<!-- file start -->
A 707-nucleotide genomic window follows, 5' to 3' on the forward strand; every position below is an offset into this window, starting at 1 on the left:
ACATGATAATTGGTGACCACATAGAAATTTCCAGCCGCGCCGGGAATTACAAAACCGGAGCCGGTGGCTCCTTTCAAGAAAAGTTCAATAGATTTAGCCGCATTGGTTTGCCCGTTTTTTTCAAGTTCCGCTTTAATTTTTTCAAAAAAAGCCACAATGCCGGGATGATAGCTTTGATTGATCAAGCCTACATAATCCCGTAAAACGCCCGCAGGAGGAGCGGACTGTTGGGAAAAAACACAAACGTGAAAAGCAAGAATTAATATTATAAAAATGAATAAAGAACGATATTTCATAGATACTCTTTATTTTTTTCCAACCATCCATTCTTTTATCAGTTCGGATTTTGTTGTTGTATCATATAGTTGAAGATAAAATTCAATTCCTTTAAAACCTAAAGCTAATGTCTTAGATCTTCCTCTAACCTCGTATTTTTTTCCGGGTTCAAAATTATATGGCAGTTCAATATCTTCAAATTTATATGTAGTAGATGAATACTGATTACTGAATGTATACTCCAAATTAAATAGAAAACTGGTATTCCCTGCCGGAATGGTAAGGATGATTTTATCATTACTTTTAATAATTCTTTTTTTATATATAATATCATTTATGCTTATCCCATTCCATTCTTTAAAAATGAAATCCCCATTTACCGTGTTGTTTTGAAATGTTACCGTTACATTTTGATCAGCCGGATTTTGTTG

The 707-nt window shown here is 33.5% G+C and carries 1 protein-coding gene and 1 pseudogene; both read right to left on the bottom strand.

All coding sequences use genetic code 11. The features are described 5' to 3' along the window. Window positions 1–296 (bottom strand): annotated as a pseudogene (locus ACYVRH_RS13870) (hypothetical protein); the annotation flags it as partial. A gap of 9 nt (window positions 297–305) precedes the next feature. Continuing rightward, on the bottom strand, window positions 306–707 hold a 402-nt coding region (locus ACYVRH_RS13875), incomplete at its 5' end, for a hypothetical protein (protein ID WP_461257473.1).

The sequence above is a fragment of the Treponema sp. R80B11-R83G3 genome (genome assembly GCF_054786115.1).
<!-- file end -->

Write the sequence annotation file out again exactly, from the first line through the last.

A 707-nucleotide genomic window follows, 5' to 3' on the forward strand; every position below is an offset into this window, starting at 1 on the left:
ACATGATAATTGGTGACCACATAGAAATTTCCAGCCGCGCCGGGAATTACAAAACCGGAGCCGGTGGCTCCTTTCAAGAAAAGTTCAATAGATTTAGCCGCATTGGTTTGCCCGTTTTTTTCAAGTTCCGCTTTAATTTTTTCAAAAAAAGCCACAATGCCGGGATGATAGCTTTGATTGATCAAGCCTACATAATCCCGTAAAACGCCCGCAGGAGGAGCGGACTGTTGGGAAAAAACACAAACGTGAAAAGCAAGAATTAATATTATAAAAATGAATAAAGAACGATATTTCATAGATACTCTTTATTTTTTTCCAACCATCCATTCTTTTATCAGTTCGGATTTTGTTGTTGTATCATATAGTTGAAGATAAAATTCAATTCCTTTAAAACCTAAAGCTAATGTCTTAGATCTTCCTCTAACCTCGTATTTTTTTCCGGGTTCAAAATTATATGGCAGTTCAATATCTTCAAATTTATATGTAGTAGATGAATACTGATTACTGAATGTATACTCCAAATTAAATAGAAAACTGGTATTCCCTGCCGGAATGGTAAGGATGATTTTATCATTACTTTTAATAATTCTTTTTTTATATATAATATCATTTATGCTTATCCCATTCCATTCTTTAAAAATGAAATCCCCATTTACCGTGTTGTTTTGAAATGTTACCGTTACATTTTGATCAGCCGGATTTTGTTG

The 707-nt window shown here is 33.5% G+C and carries 1 protein-coding gene and 1 pseudogene; both read right to left on the bottom strand.

All coding sequences use genetic code 11. The features are described 5' to 3' along the window. Window positions 1–296 (bottom strand): annotated as a pseudogene (locus ACYVRH_RS13870) (hypothetical protein); the annotation flags it as partial. A gap of 9 nt (window positions 297–305) precedes the next feature. Continuing rightward, on the bottom strand, window positions 306–707 hold a 402-nt coding region (locus ACYVRH_RS13875), incomplete at its 5' end, for a hypothetical protein (protein ID WP_461257473.1).

The sequence above is a fragment of the Treponema sp. R80B11-R83G3 genome (genome assembly GCF_054786115.1).